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Psychopharmacology (Berl). 2013 Sep;229(1):141-54. doi: 10.1007/s00213-013-3090-0. Epub 2013 Apr 13.

Alcohol attenuates amygdala-frontal connectivity during processing social signals in heavy social drinkers: a preliminary pharmaco-fMRI study.

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1
Department of Psychology, University of Illinois-Chicago, 1007 West Harrison Street, M/C 285, Chicago, IL 60657, USA.

Abstract

RATIONALE:

Convergent evidence shows that alcohol exerts its effects on social behavior via modulation of amygdala reactivity to affective stimuli. Given that affective processing involves dynamic interactions between the amygdala and the prefrontal cortex (PFC), alcohol's effects are likely to extend beyond regional changes in brain activity to changes that manifest on a broader functional circuit level.

OBJECTIVE:

The current study examines alcohol's effects on functional connectivity (i.e., "coupling") between the amygdala and the PFC during the processing of socio-emotional stimuli using functional magnetic resonance imaging (fMRI).

METHODS:

In a randomized, double blind, placebo-controlled, within-subjects cross-over design, 12 heavy, social drinkers performed an fMRI task designed to probe amygdala response to socio-emotional stimuli (angry, fearful, and happy faces) following acute ingestion of alcohol or placebo. Functional connectivity between the amygdala and PFC was examined and compared between alcohol and placebo sessions using a conventional generalized psychophysiological interaction (gPPI) analysis.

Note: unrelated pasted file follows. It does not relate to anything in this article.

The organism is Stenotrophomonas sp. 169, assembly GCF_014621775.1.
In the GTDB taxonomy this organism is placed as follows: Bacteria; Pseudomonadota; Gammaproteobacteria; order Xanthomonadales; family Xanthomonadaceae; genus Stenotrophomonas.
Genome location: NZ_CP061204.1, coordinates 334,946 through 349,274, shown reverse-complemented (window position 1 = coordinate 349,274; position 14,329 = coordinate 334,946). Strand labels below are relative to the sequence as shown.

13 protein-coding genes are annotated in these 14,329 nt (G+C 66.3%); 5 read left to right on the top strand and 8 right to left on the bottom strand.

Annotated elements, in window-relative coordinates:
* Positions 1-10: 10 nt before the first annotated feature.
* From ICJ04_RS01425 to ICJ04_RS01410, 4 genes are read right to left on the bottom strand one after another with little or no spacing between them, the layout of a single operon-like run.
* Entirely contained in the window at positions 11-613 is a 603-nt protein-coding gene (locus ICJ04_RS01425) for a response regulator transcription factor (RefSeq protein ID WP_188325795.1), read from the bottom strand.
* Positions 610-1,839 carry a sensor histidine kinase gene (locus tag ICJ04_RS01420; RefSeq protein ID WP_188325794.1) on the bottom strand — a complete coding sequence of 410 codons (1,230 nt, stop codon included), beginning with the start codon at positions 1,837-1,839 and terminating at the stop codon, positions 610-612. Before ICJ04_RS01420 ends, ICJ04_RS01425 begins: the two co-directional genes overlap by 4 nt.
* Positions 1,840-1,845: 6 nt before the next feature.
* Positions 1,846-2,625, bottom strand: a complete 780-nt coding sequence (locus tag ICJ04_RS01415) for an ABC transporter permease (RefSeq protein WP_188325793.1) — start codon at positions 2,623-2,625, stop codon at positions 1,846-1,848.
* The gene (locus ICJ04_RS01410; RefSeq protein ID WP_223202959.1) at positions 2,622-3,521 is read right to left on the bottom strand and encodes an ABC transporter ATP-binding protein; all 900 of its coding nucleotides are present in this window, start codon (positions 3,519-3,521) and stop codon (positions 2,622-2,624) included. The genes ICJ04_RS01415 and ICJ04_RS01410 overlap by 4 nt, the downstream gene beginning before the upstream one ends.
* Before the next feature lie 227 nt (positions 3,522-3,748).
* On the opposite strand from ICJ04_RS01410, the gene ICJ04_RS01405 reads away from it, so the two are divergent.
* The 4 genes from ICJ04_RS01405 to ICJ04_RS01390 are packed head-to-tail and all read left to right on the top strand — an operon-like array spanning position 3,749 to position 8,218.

RESULTS:

Relative to placebo, alcohol reduced functional coupling between the amygdala and the right orbitofrontal cortex (OFC) during processing of both angry and fearful faces. Alcohol also reduced functional coupling between the amygdala and left OFC during processing of happy faces.

CONCLUSIONS:

These preliminary findings suggest that alcohol's effects on social behavior may be mediated by alternations in functional connectivity between the amygdala and OFC during processing of emotional faces.

PMID:
23584670
PMCID:
PMC3740023
DOI:
10.1007/s00213-013-3090-0
[Indexed for MEDLINE]
Free PMC Article
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